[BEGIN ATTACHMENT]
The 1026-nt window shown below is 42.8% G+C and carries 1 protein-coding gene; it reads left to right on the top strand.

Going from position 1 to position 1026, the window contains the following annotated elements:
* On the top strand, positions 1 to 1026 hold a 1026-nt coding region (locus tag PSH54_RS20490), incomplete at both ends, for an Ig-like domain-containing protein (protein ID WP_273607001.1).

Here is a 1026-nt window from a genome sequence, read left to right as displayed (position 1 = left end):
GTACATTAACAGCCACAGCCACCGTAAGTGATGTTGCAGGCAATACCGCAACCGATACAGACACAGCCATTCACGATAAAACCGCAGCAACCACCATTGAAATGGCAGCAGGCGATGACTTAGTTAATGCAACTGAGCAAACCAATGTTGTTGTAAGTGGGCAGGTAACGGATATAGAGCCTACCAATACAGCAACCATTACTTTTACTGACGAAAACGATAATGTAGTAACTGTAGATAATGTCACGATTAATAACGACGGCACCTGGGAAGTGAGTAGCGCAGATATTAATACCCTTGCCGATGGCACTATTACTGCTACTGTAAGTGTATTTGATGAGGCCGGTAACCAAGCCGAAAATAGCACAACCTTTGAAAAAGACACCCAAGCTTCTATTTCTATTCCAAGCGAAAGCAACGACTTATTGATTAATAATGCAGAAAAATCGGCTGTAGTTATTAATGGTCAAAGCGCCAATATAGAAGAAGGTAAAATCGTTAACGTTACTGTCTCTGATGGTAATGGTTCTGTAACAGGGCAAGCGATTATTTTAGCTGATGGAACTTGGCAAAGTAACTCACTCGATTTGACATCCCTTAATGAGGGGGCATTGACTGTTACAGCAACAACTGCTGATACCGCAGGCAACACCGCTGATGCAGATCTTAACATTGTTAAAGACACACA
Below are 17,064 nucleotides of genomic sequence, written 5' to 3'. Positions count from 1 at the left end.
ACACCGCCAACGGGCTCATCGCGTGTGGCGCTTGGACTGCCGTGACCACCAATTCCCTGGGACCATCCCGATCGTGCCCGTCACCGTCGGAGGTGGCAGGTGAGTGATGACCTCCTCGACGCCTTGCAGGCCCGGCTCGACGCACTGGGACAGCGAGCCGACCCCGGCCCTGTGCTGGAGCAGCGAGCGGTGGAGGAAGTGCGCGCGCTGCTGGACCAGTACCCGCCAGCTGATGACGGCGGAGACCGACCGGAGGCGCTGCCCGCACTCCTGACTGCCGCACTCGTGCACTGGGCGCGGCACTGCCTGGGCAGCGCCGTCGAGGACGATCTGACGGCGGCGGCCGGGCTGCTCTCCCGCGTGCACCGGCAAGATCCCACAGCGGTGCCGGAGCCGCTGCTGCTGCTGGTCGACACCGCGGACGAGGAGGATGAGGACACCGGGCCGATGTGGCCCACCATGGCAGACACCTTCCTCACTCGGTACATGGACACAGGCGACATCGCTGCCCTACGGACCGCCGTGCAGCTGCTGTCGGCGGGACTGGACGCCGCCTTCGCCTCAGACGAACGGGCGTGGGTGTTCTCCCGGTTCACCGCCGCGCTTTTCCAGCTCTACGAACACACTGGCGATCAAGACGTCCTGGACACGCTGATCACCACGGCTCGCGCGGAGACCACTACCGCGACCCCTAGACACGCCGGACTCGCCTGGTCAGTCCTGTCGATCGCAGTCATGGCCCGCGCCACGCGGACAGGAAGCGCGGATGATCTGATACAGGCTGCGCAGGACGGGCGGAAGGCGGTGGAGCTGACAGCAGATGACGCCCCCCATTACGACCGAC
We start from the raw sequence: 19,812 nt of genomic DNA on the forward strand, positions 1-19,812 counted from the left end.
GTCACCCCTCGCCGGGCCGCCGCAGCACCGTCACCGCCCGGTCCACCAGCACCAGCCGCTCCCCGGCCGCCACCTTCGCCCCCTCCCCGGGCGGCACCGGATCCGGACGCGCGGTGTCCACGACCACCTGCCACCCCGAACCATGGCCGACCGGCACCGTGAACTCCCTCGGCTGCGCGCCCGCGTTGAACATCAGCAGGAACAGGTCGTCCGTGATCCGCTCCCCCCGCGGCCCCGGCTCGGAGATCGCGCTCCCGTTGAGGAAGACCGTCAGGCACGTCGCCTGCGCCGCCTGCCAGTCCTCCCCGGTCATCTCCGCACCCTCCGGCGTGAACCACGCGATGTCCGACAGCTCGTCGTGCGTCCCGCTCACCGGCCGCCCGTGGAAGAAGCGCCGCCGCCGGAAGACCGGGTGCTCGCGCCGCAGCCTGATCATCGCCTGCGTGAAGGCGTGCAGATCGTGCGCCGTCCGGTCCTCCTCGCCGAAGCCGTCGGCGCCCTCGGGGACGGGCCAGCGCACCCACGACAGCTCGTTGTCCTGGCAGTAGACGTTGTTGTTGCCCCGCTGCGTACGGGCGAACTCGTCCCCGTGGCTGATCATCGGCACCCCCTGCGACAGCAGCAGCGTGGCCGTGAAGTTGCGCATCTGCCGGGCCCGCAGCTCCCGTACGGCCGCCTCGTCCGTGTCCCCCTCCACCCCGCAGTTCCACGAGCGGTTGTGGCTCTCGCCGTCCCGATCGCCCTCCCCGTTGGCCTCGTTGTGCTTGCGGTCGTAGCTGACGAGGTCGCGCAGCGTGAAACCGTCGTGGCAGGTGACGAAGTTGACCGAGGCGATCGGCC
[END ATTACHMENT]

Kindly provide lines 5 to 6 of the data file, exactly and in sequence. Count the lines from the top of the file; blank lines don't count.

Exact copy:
GTACATTAACAGCCACAGCCACCGTAAGTGATGTTGCAGGCAATACCGCAACCGATACAGACACAGCCATTCACGATAAAACCGCAGCAACCACCATTGAAATGGCAGCAGGCGATGACTTAGTTAATGCAACTGAGCAAACCAATGTTGTTGTAAGTGGGCAGGTAACGGATATAGAGCCTACCAATACAGCAACCATTACTTTTACTGACGAAAACGATAATGTAGTAACTGTAGATAATGTCACGATTAATAACGACGGCACCTGGGAAGTGAGTAGCGCAGATATTAATACCCTTGCCGATGGCACTATTACTGCTACTGTAAGTGTATTTGATGAGGCCGGTAACCAAGCCGAAAATAGCACAACCTTTGAAAAAGACACCCAAGCTTCTATTTCTATTCCAAGCGAAAGCAACGACTTATTGATTAATAATGCAGAAAAATCGGCTGTAGTTATTAATGGTCAAAGCGCCAATATAGAAGAAGGTAAAATCGTTAACGTTACTGTCTCTGATGGTAATGGTTCTGTAACAGGGCAAGCGATTATTTTAGCTGATGGAACTTGGCAAAGTAACTCACTCGATTTGACATCCCTTAATGAGGGGGCATTGACTGTTACAGCAACAACTGCTGATACCGCAGGCAACACCGCTGATGCAGATCTTAACATTGTTAAAGACACACA
Below are 17,064 nucleotides of genomic sequence, written 5' to 3'. Positions count from 1 at the left end.